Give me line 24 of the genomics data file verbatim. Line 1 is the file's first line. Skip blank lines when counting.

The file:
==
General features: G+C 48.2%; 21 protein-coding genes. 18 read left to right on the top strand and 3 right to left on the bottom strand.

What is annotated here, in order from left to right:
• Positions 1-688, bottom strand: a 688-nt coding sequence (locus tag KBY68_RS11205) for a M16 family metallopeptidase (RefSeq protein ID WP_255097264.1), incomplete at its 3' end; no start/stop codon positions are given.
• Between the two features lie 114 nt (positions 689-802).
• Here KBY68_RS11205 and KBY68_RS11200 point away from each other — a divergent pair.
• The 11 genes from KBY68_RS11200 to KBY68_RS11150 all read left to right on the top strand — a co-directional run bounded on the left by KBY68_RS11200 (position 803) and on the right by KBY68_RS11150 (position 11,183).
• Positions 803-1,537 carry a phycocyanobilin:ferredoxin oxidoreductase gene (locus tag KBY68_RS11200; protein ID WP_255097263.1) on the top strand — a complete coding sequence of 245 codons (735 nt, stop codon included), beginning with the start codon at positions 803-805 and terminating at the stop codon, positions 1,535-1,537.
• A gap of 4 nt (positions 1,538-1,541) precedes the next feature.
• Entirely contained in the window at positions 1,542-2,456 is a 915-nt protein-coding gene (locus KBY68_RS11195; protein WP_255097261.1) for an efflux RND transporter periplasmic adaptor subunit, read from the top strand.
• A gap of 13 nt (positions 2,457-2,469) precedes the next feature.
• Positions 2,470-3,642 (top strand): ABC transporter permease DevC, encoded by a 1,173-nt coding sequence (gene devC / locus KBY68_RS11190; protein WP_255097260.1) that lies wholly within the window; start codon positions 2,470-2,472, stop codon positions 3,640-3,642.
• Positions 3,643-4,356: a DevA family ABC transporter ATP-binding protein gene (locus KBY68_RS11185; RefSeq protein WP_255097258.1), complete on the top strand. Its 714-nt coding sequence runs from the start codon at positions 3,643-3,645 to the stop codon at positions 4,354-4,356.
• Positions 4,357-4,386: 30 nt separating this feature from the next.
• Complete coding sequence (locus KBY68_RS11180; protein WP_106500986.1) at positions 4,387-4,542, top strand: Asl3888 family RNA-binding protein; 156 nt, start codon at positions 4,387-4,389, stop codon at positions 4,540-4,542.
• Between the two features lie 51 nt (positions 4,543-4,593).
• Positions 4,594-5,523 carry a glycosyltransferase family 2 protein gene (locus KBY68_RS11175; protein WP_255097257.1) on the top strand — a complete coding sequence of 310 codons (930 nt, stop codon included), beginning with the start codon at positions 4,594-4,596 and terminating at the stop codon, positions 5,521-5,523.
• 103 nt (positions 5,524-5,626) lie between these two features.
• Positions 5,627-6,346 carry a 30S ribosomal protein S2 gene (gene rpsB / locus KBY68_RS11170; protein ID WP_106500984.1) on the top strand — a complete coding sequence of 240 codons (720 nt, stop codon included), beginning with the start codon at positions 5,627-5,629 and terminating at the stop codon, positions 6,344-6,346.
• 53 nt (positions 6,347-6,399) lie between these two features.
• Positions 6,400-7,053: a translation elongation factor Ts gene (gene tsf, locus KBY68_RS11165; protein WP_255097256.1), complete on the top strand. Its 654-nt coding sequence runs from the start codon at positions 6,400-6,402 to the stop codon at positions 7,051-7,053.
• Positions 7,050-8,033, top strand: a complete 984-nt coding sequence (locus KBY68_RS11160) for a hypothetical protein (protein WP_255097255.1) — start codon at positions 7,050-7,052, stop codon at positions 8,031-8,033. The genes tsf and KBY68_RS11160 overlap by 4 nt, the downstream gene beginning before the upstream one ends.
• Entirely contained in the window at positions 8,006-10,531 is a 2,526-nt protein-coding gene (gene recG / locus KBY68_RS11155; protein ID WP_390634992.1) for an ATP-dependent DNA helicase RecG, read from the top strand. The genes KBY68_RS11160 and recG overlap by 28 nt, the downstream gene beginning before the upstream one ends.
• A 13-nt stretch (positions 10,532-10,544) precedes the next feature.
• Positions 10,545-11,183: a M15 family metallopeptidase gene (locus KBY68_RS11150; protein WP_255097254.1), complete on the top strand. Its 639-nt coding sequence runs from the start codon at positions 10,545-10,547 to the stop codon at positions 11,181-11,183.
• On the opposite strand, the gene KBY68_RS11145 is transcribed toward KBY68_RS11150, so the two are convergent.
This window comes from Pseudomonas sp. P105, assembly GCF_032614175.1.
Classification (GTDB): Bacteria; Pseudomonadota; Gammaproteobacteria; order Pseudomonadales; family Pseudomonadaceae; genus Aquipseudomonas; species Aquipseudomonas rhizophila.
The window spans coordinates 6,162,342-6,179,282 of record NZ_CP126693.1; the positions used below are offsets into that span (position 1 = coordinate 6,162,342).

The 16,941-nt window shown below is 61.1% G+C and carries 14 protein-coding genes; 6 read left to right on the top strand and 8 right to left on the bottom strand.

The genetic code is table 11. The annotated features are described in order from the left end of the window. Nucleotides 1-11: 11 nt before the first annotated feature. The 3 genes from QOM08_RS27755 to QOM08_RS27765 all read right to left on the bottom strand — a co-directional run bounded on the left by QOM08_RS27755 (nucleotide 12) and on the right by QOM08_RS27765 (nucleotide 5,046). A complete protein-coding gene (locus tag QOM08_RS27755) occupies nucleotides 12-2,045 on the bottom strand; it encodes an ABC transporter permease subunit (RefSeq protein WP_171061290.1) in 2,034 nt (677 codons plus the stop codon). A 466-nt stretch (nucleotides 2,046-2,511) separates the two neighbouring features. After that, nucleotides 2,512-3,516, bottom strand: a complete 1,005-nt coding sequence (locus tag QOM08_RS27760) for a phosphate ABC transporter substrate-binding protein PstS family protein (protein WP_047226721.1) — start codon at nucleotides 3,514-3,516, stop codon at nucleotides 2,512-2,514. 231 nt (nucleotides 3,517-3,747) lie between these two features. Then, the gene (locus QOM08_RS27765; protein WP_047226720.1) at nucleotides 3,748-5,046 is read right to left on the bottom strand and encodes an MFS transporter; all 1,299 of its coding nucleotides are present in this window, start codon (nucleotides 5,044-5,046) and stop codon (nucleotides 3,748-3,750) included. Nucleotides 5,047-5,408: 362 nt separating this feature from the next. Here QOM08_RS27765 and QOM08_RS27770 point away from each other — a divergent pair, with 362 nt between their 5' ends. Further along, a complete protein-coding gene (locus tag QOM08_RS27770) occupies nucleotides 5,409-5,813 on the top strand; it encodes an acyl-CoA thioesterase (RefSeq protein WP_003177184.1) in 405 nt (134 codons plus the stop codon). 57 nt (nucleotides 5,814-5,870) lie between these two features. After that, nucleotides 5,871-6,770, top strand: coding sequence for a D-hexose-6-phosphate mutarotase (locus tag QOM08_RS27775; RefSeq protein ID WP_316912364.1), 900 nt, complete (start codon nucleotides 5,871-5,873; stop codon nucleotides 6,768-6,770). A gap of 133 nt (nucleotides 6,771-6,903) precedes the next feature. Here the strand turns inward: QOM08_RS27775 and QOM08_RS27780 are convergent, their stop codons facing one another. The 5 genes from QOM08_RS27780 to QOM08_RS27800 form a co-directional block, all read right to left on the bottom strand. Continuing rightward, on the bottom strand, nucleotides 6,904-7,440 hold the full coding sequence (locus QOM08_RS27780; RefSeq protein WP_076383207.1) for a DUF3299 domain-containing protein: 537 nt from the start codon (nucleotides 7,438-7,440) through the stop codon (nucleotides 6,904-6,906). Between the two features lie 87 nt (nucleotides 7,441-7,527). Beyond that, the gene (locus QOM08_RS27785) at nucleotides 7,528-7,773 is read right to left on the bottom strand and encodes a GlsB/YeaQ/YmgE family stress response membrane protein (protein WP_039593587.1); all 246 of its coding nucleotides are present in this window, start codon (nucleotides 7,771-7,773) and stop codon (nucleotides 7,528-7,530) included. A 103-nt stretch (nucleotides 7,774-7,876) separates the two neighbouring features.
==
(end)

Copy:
• Positions 10,545-11,183: a M15 family metallopeptidase gene (locus KBY68_RS11150; protein WP_255097254.1), complete on the top strand. Its 639-nt coding sequence runs from the start codon at positions 10,545-10,547 to the stop codon at positions 11,181-11,183.